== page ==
states since the end of Reconstruction to identify the local black
business district. Maps of Murfreesboro in the early years of the
20th century show black businesses and residences, and businesses
serving the black
clustered in the South Maple, Vine and South Walnut vicinity.
The Mink Slide community most often referenced in
historical accounts is in Columbia, Tenn., where the "first race
occurred. (The Home Guard unit based in Rutherford County is
credited with putting an end to the riot with a peaceful show of
force in Columbia's Mink Slide in
February 1946. The late Thurgood Marshal, Justice of the U. S.
Supreme Court, first gained national prominence defending a number
of alleged Mink Slide rioters.)
A prominent Mink Slide neighborhood in eastern Atlanta is now a
relatively affluent and diverse neighborhood. Mink Slide Drive runs
railroad tracks and between the Nickajack and Utoy Creeks. Mink
are also found in Tuscaloosa, Moundville and Hale County. In each
locale, the name was used by the early white population to identify
the local black business or residential district.
There is even a Mink Slide Road and Minkslide Creek in Bedford
County (northeast of the regional airport), but this may be the only
that actually connects with the fur-bearing mink. (A type of weasel,
the mink is related to the skunk and emits an acrid odor when
The fact that the Mink Slide name has been used widely in the past
to identify a black business neighborhood does not, however, explain
term came to have such an application. Literary references and some
modern song lyrics provide some insight.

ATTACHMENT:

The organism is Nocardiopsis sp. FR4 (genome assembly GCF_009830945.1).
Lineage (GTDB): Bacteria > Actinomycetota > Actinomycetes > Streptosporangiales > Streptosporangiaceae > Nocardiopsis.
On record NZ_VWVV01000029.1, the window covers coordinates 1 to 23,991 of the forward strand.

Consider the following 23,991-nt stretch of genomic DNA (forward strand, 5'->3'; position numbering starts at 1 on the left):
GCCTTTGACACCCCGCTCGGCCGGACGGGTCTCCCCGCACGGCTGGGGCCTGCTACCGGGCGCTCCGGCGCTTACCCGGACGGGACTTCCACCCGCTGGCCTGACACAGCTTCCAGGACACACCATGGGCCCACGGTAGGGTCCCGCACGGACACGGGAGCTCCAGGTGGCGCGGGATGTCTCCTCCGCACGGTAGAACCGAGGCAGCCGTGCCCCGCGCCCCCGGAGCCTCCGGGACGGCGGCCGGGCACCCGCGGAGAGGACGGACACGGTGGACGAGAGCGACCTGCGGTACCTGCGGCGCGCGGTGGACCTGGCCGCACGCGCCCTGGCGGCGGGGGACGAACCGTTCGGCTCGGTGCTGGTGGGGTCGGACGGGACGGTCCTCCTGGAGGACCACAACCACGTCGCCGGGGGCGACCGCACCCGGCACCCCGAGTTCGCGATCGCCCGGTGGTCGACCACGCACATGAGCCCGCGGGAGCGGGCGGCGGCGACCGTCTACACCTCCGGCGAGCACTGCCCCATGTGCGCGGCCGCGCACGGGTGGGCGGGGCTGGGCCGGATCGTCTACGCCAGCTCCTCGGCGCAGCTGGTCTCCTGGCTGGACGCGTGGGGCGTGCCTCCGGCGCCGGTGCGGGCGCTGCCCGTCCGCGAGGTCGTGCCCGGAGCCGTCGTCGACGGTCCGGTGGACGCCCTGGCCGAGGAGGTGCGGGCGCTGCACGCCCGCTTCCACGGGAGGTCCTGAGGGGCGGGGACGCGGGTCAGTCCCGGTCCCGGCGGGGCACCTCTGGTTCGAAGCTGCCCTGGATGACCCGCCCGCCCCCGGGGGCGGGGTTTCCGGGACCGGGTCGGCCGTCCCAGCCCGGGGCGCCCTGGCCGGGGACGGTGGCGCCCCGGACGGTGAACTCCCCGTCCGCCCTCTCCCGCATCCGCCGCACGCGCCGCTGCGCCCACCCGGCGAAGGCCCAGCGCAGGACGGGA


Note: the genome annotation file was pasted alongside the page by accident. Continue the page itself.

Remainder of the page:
In "The Non-Pro," a Hollywood crime novel by Adam Novak, Mink Slide
is "a dirty old strip club in an ethnic neighborhood favored by hip
players who don't have families waiting for them at home."
Even more interesting is a reference in Gerald Clarke's historically
documented "Get Happy: The Life of Judy Garland." Describing the
circumstances of Garland's parents (Rutherford County natives)
before their marriage, Clarke characterizes Murfreesboro's East Main
social life in
the 1890s: "Everyone knew who was up, who was down, and whose
husband was sneaking off for some illicit pleasure in Mink Slide,
the red light
district." The current "Urban Dictionary" (a slang compilation)
suggests that the term has long been associated with "red light
districts" in predominantly black
Some in today's music industry have embraced the Mink Slide name. A
local bluegrass group call
themselves the Mink Slide Ramblers, undoubtedly based on the local
place name. Likewise, a genre of Mink Slide Blues, featuring
Rutherford County natives William Howse (blues harmonica) and Jack
Pearson (acoustic guitar blues), may also derive its name from the
Murfreesboro place name.
Pop-rock and "rap" music writers and performers (with no knowledge
of Rutherford County) have seemingly embraced "mink slide" and all
connotations. The explicit lyrics of "Oh My God" by Pink
(Grammy-winning American R&B, pop-rock and rap singer-songwriter
Alecia Moore) have flooded the cyber world ("... make my mink
Greg Tucker can be reached at